X-rays diagnose problems in the oral cavity that cannot be seen with just a clinical examination. These include cavities in between the teeth, bone loss around the teeth, poorly fitting dental restorations (crowns, bridges), pathology in the jaw bone, and infections in the jaw bone or teeth. The frequency of dental x-rays is patient-specific and depends on one's current oral health, age, risk for disease, and any signs or symptoms of disease in the oral cavity.
Radiation exposure from dental x-rays represents a minor contribution to a person's total radiation exposure yearly. The National Council on Radiation Protection and Measurements (NCRP) has estimated that half of the average
radiation dose from all sources in the United States comes from natural sources(soil, the sun, food) and half is from man-made sources (planes, cell phones, cigarettes, medical/dental x-rays). Did you know that the longer the plane ride the more radiation you're exposed to? To ease your fear of dental x-rays here are some facts you need to know:
A set of 4 dental bitewing x-rays (check-up x-rays usually taken once a year) emits about 0.005mSv (millisieverts) of radiation which is less than the average daily dose of radiation in everyday life (about 0.01 mSv). This is also less than the amount of radiation you are exposed to when spending a day at the Grand Canyon.
A full mouth series of dental x-rays (18 x-rays) emits less radiation than a 6 hour flight and less radiation than a person's daily environmental exposure.
A single dental x-ray (periapical) emits about the same amount of radiation as eating one banana.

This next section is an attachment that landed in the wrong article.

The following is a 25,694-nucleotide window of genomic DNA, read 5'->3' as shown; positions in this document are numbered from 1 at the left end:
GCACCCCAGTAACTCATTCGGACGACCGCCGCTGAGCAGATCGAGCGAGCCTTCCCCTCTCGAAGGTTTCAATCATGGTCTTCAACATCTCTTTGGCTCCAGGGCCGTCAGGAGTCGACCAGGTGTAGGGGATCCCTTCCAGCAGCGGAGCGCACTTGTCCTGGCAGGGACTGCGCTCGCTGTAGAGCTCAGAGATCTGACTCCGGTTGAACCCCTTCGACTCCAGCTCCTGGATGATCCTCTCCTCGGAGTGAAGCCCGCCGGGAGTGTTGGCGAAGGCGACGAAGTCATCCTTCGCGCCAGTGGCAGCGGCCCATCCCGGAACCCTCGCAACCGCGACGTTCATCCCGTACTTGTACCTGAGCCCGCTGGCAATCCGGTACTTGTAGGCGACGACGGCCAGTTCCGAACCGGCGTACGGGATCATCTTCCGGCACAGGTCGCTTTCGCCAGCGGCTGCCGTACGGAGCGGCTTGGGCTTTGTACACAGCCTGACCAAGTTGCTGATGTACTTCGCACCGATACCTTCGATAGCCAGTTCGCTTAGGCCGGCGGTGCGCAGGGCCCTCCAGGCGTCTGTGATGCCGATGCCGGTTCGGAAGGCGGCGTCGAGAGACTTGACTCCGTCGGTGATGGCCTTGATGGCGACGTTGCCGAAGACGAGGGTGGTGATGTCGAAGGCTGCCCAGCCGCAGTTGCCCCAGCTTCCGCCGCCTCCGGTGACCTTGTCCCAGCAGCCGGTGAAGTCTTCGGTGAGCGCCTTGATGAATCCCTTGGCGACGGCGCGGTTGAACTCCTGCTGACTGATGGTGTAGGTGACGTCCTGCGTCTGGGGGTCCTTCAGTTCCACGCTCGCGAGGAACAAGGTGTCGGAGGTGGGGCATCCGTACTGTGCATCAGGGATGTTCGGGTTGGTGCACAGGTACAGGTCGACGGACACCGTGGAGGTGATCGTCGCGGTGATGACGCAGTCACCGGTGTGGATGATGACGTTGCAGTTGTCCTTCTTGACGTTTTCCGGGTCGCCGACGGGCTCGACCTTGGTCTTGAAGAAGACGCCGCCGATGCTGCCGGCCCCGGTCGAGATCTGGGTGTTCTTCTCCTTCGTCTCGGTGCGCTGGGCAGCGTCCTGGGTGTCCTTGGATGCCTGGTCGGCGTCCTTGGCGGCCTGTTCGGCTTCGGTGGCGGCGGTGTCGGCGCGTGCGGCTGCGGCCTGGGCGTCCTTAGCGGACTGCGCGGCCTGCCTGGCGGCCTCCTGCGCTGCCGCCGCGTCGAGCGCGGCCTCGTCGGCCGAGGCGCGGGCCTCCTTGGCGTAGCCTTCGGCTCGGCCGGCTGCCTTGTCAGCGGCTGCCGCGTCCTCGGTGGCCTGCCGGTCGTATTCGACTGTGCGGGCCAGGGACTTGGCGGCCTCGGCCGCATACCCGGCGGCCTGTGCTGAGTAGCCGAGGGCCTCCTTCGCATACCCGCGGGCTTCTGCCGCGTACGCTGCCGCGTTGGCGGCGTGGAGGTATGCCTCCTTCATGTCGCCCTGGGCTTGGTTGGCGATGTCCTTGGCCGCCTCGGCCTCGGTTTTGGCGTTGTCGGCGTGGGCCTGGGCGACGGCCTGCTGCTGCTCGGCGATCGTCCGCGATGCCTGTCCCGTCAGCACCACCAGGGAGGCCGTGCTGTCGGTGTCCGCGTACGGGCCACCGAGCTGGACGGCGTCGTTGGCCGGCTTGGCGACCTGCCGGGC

A dental panoramic x-day emits the same amount of radiation you are exposed
to naturally during a day.
Lead aprons are worn by the patient during x-rays to prevent scatter radiation from reaching radiosensitive organs, such as the thyroid gland and reproductive organs. Although scatter radiation is extremely low from dental x-rays, the lead apron insures that you are receiving the lowest dose possible.
Digital x-rays require much less radiation to capture an image than the traditional film x-rays that were used in the past.
The tiny amount of radiation exposure during dental x-rays far outweighs the risks of failing to detect dental cavities, pathology, and oral disease when x-rays are not taken.
U.S. Nuclear Regulatory Commission. Sources of radiation. 2009.
American Dental Association Council on Scientific Affairs and U.S. Food and Drug Administration. Dental radiographic examinations: Recommendations for patient selection and limiting radiation exposure. 2012.